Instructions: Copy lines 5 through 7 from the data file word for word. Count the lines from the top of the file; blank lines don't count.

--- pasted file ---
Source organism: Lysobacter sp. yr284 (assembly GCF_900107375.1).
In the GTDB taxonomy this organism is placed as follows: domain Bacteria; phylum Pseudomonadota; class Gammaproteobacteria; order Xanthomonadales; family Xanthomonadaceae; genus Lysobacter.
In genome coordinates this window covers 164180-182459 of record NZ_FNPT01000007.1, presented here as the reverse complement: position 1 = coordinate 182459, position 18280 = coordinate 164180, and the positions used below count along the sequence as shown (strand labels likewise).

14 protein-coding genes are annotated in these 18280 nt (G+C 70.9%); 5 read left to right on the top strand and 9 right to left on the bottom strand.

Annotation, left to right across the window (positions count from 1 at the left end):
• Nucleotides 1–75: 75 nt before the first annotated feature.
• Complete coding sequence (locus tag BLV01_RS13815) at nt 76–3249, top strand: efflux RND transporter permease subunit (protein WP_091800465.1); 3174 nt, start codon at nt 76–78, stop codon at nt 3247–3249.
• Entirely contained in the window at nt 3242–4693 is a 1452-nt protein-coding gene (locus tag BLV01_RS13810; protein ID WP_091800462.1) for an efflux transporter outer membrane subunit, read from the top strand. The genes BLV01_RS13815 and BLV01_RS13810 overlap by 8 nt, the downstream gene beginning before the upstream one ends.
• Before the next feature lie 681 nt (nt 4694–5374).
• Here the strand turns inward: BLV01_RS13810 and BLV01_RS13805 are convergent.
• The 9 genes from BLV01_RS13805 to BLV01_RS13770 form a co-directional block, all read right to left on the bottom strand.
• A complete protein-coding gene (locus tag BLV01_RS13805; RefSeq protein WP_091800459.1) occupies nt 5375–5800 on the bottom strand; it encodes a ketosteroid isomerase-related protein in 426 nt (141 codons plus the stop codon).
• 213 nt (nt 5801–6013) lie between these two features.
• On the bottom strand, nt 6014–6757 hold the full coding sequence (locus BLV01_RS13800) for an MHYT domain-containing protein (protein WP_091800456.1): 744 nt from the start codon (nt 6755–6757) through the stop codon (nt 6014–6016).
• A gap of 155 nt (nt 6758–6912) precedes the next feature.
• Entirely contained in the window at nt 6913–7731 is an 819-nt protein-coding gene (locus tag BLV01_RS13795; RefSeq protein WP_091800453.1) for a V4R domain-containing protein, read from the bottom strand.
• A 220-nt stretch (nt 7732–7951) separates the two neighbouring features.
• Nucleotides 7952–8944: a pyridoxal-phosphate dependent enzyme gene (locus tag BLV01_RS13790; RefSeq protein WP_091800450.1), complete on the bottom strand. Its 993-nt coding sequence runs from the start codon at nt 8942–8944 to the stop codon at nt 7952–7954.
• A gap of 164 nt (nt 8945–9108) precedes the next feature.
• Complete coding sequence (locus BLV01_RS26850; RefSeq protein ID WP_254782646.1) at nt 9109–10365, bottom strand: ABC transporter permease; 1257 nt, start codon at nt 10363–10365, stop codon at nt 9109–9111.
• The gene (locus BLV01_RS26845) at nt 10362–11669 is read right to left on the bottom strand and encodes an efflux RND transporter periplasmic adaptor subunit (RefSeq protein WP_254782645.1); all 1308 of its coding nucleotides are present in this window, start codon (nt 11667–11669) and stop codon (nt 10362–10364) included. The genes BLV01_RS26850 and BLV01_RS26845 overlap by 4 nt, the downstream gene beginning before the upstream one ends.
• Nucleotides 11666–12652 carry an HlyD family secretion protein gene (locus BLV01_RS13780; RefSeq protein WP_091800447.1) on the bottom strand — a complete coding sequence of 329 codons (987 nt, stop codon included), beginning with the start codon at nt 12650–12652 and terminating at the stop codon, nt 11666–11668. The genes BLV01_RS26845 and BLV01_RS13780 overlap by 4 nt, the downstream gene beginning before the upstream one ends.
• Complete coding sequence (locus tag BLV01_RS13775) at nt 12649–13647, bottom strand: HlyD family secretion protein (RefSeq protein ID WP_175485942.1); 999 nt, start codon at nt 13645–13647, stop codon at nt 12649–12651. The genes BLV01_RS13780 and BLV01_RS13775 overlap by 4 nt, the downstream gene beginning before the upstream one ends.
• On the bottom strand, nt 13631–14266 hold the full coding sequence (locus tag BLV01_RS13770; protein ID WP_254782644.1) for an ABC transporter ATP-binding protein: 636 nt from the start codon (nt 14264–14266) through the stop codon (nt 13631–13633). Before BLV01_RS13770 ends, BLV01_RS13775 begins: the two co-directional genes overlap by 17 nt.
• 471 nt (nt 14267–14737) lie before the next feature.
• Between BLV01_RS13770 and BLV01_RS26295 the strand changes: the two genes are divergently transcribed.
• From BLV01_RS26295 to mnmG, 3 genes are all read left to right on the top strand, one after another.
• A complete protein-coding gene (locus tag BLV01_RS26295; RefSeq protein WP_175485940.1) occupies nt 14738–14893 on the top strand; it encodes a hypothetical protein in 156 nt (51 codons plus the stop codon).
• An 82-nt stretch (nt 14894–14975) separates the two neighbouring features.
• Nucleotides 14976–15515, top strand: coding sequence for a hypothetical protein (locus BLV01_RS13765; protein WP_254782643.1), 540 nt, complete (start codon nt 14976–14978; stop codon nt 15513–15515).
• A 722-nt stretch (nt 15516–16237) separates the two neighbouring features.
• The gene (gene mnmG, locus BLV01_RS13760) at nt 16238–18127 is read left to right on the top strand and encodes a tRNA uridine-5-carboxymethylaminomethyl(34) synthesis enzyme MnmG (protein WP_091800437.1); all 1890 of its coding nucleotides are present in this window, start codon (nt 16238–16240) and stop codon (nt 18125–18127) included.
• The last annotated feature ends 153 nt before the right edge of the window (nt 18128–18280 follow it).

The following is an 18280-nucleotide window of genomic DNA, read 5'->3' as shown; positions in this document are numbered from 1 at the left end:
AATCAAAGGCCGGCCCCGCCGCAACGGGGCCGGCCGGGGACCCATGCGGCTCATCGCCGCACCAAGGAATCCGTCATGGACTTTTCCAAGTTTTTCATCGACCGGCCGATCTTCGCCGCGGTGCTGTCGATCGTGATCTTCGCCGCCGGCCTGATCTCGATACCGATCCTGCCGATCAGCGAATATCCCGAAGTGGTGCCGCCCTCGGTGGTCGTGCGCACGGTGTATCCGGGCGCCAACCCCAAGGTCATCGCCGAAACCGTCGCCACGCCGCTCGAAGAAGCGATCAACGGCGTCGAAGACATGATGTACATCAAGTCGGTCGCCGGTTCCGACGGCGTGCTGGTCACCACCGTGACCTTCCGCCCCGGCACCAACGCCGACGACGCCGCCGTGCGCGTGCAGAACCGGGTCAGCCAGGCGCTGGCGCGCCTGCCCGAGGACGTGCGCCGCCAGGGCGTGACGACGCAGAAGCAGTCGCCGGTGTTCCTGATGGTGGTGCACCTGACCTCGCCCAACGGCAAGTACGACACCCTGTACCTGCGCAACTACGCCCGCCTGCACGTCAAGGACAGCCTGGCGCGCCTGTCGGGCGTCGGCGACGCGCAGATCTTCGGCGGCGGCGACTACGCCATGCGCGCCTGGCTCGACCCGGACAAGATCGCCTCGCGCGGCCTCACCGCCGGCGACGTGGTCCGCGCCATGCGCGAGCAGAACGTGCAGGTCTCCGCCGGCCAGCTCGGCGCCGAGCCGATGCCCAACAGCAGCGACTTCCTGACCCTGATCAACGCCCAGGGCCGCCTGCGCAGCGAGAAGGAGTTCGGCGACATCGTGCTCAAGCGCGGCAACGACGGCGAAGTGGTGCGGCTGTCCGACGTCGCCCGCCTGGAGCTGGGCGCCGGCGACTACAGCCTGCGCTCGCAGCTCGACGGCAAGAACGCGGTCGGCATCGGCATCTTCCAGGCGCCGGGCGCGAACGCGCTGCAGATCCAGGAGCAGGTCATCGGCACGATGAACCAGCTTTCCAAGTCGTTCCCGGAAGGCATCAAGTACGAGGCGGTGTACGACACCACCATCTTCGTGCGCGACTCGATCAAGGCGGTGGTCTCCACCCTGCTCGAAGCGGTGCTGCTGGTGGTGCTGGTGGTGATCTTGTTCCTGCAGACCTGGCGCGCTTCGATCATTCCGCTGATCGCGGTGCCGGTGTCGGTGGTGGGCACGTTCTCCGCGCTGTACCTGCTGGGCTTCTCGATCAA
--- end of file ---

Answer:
Annotation, left to right across the window (positions count from 1 at the left end):
• Nucleotides 1–75: 75 nt before the first annotated feature.
• Complete coding sequence (locus tag BLV01_RS13815) at nt 76–3249, top strand: efflux RND transporter permease subunit (protein WP_091800465.1); 3174 nt, start codon at nt 76–78, stop codon at nt 3247–3249.